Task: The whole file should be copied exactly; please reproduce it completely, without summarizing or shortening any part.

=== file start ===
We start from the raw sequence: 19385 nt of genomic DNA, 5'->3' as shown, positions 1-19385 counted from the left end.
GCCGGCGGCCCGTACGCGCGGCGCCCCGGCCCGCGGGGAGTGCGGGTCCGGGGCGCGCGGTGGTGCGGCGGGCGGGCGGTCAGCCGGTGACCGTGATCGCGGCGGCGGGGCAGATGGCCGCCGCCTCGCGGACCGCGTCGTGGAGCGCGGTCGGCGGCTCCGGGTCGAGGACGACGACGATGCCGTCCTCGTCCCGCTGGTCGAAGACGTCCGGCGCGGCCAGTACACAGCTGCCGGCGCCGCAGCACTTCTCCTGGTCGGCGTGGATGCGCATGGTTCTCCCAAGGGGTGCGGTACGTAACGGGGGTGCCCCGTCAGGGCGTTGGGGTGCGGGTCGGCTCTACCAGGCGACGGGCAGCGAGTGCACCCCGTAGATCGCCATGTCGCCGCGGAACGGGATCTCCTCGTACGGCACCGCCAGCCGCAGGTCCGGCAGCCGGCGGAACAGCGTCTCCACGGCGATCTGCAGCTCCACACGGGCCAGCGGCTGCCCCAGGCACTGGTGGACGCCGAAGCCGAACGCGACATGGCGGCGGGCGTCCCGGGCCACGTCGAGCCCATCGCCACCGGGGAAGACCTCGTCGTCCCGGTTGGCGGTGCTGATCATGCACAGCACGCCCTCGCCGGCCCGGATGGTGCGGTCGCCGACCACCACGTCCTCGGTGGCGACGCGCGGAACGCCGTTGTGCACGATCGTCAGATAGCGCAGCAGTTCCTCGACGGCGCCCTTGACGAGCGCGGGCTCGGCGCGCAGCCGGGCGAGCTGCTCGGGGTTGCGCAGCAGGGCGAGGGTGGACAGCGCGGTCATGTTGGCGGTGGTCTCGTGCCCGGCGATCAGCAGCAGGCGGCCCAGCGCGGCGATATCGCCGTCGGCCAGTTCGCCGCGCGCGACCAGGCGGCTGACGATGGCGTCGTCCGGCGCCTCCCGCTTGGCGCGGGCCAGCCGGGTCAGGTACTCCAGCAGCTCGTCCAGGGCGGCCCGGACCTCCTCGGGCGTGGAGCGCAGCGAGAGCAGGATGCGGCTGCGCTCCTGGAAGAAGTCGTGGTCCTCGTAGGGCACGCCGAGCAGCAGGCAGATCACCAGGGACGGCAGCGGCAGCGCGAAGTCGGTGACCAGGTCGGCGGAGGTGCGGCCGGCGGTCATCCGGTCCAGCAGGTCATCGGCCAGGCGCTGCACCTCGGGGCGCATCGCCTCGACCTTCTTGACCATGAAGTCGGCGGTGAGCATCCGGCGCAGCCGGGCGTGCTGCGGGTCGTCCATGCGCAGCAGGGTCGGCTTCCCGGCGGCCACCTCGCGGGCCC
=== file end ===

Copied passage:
We start from the raw sequence: 19385 nt of genomic DNA, 5'->3' as shown, positions 1-19385 counted from the left end.
GCCGGCGGCCCGTACGCGCGGCGCCCCGGCCCGCGGGGAGTGCGGGTCCGGGGCGCGCGGTGGTGCGGCGGGCGGGCGGTCAGCCGGTGACCGTGATCGCGGCGGCGGGGCAGATGGCCGCCGCCTCGCGGACCGCGTCGTGGAGCGCGGTCGGCGGCTCCGGGTCGAGGACGACGACGATGCCGTCCTCGTCCCGCTGGTCGAAGACGTCCGGCGCGGCCAGTACACAGCTGCCGGCGCCGCAGCACTTCTCCTGGTCGGCGTGGATGCGCATGGTTCTCCCAAGGGGTGCGGTACGTAACGGGGGTGCCCCGTCAGGGCGTTGGGGTGCGGGTCGGCTCTACCAGGCGACGGGCAGCGAGTGCACCCCGTAGATCGCCATGTCGCCGCGGAACGGGATCTCCTCGTACGGCACCGCCAGCCGCAGGTCCGGCAGCCGGCGGAACAGCGTCTCCACGGCGATCTGCAGCTCCACACGGGCCAGCGGCTGCCCCAGGCACTGGTGGACGCCGAAGCCGAACGCGACATGGCGGCGGGCGTCCCGGGCCACGTCGAGCCCATCGCCACCGGGGAAGACCTCGTCGTCCCGGTTGGCGGTGCTGATCATGCACAGCACGCCCTCGCCGGCCCGGATGGTGCGGTCGCCGACCACCACGTCCTCGGTGGCGACGCGCGGAACGCCGTTGTGCACGATCGTCAGATAGCGCAGCAGTTCCTCGACGGCGCCCTTGACGAGCGCGGGCTCGGCGCGCAGCCGGGCGAGCTGCTCGGGGTTGCGCAGCAGGGCGAGGGTGGACAGCGCGGTCATGTTGGCGGTGGTCTCGTGCCCGGCGATCAGCAGCAGGCGGCCCAGCGCGGCGATATCGCCGTCGGCCAGTTCGCCGCGCGCGACCAGGCGGCTGACGATGGCGTCGTCCGGCGCCTCCCGCTTGGCGCGGGCCAGCCGGGTCAGGTACTCCAGCAGCTCGTCCAGGGCGGCCCGGACCTCCTCGGGCGTGGAGCGCAGCGAGAGCAGGATGCGGCTGCGCTCCTGGAAGAAGTCGTGGTCCTCGTAGGGCACGCCGAGCAGCAGGCAGATCACCAGGGACGGCAGCGGCAGCGCGAAGTCGGTGACCAGGTCGGCGGAGGTGCGGCCGGCGGTCATCCGGTCCAGCAGGTCATCGGCCAGGCGCTGCACCTCGGGGCGCATCGCCTCGACCTTCTTGACCATGAAGTCGGCGGTGAGCATCCGGCGCAGCCGGGCGTGCTGCGGGTCGTCCATGCGCAGCAGGGTCGGCTTCCCGGCGGCCACCTCGCGGGCCC